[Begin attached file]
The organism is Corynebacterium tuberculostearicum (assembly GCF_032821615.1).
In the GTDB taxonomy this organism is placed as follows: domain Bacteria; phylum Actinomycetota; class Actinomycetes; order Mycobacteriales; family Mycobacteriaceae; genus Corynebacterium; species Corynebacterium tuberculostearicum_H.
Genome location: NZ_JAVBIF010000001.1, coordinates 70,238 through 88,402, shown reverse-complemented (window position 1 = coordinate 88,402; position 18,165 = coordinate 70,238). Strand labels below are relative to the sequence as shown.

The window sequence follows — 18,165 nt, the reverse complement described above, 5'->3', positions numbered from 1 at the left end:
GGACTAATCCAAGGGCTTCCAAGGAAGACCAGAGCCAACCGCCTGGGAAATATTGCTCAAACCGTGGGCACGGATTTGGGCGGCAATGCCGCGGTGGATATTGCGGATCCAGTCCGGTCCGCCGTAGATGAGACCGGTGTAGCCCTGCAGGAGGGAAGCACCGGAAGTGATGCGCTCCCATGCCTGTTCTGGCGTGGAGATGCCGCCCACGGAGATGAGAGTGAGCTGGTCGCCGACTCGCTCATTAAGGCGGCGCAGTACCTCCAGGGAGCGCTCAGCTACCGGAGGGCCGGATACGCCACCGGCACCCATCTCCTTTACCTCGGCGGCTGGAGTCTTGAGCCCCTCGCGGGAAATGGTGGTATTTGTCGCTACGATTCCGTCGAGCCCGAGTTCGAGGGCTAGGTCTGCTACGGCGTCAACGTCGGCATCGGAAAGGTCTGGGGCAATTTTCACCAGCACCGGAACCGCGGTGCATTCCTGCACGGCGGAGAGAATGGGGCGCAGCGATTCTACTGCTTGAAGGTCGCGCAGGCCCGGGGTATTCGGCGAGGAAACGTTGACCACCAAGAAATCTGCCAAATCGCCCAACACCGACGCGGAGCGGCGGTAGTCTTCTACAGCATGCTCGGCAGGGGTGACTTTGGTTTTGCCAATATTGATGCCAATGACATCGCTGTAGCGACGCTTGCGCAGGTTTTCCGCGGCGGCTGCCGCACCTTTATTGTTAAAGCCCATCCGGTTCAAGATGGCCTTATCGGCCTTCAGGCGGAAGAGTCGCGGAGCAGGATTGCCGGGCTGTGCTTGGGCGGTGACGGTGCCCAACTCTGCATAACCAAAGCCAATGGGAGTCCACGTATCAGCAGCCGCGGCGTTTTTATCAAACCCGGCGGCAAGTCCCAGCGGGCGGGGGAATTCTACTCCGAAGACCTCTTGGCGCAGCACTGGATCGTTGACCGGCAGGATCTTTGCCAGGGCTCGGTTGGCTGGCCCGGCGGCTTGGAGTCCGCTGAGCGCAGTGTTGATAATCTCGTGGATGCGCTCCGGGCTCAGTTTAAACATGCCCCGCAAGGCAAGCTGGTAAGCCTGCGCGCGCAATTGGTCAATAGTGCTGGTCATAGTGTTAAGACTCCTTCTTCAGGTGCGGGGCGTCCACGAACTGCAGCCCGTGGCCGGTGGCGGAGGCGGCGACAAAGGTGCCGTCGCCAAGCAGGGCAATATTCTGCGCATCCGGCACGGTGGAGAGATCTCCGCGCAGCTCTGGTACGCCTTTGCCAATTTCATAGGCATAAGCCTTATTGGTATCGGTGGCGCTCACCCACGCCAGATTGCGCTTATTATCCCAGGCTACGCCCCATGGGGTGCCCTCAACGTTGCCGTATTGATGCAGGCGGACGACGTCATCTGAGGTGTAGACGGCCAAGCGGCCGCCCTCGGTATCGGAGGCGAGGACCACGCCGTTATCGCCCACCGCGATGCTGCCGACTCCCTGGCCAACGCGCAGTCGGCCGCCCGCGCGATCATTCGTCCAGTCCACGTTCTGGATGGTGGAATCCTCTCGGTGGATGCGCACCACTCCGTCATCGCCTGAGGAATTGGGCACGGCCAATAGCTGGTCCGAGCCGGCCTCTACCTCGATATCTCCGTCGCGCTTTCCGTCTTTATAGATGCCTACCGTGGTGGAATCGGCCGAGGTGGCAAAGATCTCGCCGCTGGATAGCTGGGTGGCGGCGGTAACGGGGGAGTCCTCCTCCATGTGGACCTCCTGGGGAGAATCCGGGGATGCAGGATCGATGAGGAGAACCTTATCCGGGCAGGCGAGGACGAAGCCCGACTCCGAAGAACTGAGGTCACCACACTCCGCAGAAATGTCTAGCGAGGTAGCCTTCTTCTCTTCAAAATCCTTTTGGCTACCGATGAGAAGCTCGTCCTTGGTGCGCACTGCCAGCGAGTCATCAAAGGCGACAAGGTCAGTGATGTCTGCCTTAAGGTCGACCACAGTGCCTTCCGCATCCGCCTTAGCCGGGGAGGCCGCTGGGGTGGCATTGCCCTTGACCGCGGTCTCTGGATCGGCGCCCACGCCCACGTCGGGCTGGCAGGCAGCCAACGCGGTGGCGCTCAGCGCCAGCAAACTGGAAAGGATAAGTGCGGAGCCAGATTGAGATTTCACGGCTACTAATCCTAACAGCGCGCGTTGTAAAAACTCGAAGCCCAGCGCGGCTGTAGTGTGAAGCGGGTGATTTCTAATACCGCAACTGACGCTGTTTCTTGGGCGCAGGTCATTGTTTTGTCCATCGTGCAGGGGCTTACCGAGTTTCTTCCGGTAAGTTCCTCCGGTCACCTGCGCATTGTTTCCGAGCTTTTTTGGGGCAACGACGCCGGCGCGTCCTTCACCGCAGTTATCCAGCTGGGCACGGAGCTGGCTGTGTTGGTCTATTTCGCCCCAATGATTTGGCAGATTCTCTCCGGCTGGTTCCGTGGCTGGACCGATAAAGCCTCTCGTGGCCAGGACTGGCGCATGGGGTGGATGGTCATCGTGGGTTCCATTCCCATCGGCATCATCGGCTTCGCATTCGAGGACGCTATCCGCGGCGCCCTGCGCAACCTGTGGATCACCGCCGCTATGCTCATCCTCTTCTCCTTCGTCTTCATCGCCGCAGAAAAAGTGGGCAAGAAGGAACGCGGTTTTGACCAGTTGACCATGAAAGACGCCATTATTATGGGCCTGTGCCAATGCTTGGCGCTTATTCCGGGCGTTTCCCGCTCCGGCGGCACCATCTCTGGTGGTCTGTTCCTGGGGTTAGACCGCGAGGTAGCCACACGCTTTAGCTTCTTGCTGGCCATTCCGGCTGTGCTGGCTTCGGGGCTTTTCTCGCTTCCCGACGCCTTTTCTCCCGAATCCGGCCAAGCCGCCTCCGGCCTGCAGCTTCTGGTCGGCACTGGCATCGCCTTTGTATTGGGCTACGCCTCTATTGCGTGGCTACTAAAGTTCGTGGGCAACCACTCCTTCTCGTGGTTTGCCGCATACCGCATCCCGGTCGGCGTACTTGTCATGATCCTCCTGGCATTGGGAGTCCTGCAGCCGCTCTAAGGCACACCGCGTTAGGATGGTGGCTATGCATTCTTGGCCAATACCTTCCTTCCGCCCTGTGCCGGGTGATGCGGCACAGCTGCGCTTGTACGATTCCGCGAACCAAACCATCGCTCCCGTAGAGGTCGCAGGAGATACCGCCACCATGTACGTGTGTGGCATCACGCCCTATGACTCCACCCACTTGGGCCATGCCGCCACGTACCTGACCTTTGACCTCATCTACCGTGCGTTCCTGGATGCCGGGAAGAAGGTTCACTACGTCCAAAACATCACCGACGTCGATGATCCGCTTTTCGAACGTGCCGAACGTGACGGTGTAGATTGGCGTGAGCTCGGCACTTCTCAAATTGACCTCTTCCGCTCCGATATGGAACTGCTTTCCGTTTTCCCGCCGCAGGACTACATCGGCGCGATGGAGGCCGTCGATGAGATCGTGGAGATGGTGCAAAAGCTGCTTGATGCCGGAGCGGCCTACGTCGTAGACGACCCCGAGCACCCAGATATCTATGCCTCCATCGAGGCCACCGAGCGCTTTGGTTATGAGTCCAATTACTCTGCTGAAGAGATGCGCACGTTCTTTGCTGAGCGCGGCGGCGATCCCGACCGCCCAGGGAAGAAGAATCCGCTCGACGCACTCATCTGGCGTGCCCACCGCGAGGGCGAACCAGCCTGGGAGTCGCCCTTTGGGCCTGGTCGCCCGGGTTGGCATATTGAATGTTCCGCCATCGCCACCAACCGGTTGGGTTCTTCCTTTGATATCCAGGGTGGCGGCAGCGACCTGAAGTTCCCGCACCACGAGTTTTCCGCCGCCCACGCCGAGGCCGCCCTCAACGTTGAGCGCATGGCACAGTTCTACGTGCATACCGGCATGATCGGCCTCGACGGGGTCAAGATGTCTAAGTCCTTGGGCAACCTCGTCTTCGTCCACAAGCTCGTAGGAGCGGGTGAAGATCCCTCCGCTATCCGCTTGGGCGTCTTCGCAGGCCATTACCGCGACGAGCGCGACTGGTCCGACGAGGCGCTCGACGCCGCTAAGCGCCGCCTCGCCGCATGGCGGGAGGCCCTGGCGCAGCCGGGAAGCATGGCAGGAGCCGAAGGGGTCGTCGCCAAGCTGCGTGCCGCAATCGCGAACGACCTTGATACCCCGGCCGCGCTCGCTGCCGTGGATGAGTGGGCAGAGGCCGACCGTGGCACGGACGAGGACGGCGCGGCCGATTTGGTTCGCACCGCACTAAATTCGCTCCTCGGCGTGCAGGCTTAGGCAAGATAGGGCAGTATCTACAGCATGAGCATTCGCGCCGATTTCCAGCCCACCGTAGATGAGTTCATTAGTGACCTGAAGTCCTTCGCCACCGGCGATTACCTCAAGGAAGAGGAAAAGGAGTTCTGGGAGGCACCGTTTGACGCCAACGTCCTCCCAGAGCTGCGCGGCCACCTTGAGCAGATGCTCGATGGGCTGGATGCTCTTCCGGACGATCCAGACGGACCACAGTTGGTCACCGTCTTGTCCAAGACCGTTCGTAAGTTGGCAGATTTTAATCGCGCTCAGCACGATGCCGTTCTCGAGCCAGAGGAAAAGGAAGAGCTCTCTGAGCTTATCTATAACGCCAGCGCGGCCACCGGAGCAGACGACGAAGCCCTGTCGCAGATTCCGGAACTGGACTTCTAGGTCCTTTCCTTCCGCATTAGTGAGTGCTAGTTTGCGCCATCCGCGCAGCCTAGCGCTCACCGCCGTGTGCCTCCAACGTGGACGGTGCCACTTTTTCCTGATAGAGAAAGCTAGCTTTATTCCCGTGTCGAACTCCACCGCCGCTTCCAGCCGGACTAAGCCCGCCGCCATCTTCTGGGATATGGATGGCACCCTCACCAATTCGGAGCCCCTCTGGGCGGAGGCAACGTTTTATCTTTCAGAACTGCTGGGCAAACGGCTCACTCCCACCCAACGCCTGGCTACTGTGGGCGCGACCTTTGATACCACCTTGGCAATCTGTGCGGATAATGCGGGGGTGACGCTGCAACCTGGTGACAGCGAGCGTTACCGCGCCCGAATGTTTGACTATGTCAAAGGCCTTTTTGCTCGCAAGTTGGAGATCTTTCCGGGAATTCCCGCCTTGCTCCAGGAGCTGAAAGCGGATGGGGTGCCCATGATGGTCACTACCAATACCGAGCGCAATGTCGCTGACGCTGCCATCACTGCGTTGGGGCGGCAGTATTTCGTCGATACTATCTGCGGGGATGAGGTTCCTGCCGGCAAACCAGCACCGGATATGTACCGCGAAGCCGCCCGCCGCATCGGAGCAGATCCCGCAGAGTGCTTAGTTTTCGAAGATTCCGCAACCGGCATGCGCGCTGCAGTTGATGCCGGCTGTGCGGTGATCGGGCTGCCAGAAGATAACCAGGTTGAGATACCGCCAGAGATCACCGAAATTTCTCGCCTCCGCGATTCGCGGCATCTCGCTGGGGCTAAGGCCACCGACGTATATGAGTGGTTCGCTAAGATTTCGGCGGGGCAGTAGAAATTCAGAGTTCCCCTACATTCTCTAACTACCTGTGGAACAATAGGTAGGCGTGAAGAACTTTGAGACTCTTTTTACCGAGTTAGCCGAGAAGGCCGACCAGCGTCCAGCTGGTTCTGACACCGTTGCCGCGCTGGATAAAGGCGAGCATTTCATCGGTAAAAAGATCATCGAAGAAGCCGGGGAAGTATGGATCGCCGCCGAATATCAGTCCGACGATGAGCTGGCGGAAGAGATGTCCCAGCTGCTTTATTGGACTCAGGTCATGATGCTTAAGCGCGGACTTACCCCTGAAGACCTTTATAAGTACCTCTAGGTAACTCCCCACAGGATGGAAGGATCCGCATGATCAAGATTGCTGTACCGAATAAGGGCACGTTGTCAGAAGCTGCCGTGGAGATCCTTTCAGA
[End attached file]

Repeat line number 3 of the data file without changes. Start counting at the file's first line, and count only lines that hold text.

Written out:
Genome location: NZ_JAVBIF010000001.1, coordinates 70,238 through 88,402, shown reverse-complemented (window position 1 = coordinate 88,402; position 18,165 = coordinate 70,238). Strand labels below are relative to the sequence as shown.